Much like a thru-hike itself, the book has brilliant high points, and slow and plodding lows.
Miller, feeling stuck in a rut at his job, talks with his wife, forms a plan, then quits his stable, work-a-day, engineering job to spend a summer hiking north from Springer Mountain, Georgia to Katahdin, Maine.
At times, the plodding sections of this Appalachian Trail memoir read like a blogger's bullet-pointed workout-and-diet post.
These pages turn into a litany of brief, uninspiring statements along the lines of: I walked 6 miles. It rained. I stopped to eat some trail mix. It continued raining. I walked 5 more miles. I realized the sleeping shelter was full. The rain slowed to a drizzle (or poured so hard I couldn't see). I walked 4 more miles and camped at another trailside hut. (Note: I've taken some creative license here, but a few sections had about this much charisma.)
But, to be fair, it would be difficult to chronicle day after day of travel on foot, over 2,180 miles and across 14 states, without having a few lulls.
The high points in this book made every slow page well worth the wait.
The text glows when Miller talks about his motivations for the hike and how hard it was (initially) to make the allegedly "crazy" decision to go AWOL from work for a thru-hike. Miller's tale sounds familiar, like the echos of a debate that has been raging in my own head.
"I'm no maverick. Upon leaving college I dove into the workforce, eager to have my own stuff and a job to pay for it. Parents approved, bosses gave raises, and my friends could relate. The approval, the comforts, the commitments wound themselves around me like invisible threads. When my life stayed the course, I wouldn't even feel them binding. Then I would waver enough to sense the growing entrapment, the taming of my life in which I had been complicit.The section continues on, highlighted and double-underlined in my book, but I will spare you further spoilers and recommend that you read it for yourself.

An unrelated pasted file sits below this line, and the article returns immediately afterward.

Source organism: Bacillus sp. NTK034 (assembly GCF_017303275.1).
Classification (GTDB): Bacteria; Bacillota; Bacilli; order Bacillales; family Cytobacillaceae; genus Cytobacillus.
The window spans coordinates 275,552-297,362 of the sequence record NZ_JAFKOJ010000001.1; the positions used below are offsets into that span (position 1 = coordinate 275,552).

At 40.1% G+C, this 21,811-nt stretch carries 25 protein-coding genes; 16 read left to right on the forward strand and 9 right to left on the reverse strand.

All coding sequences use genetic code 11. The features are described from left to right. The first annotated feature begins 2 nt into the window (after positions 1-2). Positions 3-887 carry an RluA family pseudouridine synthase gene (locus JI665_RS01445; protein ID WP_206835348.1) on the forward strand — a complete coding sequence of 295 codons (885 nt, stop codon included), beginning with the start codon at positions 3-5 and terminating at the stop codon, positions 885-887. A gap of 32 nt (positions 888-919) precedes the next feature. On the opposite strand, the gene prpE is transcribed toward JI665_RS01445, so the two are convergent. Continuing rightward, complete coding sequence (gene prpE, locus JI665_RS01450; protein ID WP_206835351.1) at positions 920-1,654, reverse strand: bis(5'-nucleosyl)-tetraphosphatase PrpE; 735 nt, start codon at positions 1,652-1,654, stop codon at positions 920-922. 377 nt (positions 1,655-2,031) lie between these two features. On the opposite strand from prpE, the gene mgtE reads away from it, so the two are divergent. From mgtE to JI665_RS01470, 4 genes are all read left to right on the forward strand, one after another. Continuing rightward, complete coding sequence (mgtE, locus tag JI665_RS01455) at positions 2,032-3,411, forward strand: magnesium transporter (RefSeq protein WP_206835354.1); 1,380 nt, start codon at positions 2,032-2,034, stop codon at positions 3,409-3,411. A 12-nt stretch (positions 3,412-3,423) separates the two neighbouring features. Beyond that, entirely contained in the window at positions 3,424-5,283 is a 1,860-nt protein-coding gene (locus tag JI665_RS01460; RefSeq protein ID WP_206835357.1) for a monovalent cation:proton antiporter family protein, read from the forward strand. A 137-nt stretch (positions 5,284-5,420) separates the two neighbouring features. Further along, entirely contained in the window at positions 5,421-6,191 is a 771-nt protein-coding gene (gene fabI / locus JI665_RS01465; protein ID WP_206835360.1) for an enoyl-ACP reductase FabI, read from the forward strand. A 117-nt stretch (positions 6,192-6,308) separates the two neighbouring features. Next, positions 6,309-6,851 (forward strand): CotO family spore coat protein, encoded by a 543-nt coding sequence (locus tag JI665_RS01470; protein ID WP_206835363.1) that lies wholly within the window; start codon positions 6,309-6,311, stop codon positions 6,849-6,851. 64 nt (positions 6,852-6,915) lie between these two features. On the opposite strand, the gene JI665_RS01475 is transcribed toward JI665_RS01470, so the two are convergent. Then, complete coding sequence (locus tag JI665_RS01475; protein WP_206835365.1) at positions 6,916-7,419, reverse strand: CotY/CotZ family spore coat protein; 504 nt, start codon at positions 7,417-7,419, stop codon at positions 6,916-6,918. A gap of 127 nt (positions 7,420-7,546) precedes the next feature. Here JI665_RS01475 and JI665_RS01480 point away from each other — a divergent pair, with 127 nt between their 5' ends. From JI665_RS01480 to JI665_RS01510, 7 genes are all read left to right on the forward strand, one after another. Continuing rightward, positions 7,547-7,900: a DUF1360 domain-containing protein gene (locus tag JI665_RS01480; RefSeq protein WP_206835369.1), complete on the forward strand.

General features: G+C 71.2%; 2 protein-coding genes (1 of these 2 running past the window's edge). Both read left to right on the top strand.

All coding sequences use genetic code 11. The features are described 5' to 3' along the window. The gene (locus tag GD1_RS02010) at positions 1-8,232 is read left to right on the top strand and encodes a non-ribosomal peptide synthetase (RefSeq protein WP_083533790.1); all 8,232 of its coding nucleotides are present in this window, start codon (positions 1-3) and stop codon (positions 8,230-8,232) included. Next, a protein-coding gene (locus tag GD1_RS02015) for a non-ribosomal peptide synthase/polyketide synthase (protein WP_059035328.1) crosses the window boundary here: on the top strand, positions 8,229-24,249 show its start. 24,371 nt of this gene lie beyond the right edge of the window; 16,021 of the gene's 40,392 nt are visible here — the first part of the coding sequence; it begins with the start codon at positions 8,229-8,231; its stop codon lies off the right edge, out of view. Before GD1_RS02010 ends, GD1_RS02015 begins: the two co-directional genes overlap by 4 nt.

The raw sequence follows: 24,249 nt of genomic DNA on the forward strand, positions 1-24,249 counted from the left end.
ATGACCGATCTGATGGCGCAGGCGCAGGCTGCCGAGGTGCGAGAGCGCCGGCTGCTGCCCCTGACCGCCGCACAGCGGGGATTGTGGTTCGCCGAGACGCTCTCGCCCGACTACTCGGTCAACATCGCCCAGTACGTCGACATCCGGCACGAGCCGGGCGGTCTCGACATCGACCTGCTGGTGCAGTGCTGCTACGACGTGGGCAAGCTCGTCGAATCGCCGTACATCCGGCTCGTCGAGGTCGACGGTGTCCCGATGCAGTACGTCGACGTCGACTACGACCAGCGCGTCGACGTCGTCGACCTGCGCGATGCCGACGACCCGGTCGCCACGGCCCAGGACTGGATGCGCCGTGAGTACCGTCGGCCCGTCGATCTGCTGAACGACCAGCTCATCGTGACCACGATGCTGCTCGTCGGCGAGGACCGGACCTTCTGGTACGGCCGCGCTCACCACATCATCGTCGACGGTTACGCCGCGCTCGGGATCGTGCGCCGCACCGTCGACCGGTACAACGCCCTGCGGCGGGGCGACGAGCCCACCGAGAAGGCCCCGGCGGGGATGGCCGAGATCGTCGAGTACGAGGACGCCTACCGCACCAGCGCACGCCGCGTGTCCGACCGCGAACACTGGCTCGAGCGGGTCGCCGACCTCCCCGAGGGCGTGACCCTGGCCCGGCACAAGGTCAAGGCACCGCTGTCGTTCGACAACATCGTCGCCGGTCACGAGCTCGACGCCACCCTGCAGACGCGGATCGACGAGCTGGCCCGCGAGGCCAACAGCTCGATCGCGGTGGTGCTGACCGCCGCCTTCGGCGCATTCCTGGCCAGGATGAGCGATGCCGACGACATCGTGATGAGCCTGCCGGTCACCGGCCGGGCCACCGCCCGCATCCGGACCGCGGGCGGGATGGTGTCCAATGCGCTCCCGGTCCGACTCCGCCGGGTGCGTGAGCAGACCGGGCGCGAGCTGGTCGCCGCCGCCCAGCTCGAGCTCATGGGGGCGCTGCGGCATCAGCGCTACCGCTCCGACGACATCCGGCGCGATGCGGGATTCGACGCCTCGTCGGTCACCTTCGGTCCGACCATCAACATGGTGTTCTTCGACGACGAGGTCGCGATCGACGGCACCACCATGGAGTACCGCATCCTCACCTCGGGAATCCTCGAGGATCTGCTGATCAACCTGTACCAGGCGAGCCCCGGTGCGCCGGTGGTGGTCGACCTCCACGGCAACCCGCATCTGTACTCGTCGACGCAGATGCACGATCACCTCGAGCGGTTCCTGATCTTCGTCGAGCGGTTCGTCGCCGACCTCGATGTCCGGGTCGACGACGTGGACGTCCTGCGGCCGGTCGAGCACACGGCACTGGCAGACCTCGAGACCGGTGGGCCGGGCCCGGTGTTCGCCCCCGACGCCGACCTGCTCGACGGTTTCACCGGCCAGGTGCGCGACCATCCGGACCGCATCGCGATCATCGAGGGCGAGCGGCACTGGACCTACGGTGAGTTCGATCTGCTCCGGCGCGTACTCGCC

Working a nine-to-five job took more energy than I had expected, leaving less time to pursue diverse interests. I grew to detest the statement 'I am a...' with the sentence completed by an occupational title..."
Another section that stood out:
"Not everyone needs to be a hiker, but using 'not my thing' is too convenient. Activities that even momentarily cause discomfort, that don't provide immediate positive feedback, are subtracted from the realm of experience. We are outraged when we are constrained by others, but willfully, unwittingly put limits on ourselves."
In addition to inspiring passages, I should note that also Miller offers excellent technical advice throughout the book. Unfortunately he also makes a rookie mistake late in his hike. He "slack packs" for a day (leaving his pack with a friend, with plans to hitchhike back to retrieve it later) and leaves his jacket behind in his pack.
It goes without saying that a hiker should never, ever hike without warm clothes - not even in the desert, and certainly not on a mountain. (Maybe in Fiji it might be ok?) Weather can change from bad to deadly in the blink of an eye. (I speak from experience after getting caught in a freak snowstorm on Mount Whitney several years ago.) Miller only gets chilled, but the situation could have been much more dire.
Miller also has a few run-ins with bears, but manages those all without incident.
I'm not going to tell you whether or not he completed the trek. Instead I'll leave you with this...
"I do think of how regrettable it would have been if I had ignored the pull that I felt to hike the trail. A wealth of memories could have been lost before they had even occurred if I had dismissed, as a whim, my inkling ot hike."
Recommended for: Anyone contemplating a major life change - career change, major move, the beginning or end of a relationship, or anything that is not on the "accepted track" of school, work, partnership, house, kids.
The book would also be a good starting point for anyone contemplating a through-hike of the Appalachian Trail, Continental Divide Trail, Pacific Crest Trail, or any other many-months trekking adventure.
BQ = best quality (or Boston Qualifier)
PR = pleasant read (or Personal Record)
DNF = did not finish (or Did Not Finish)
For more book reviews and other recommended reading, see Book Reviews on the Run.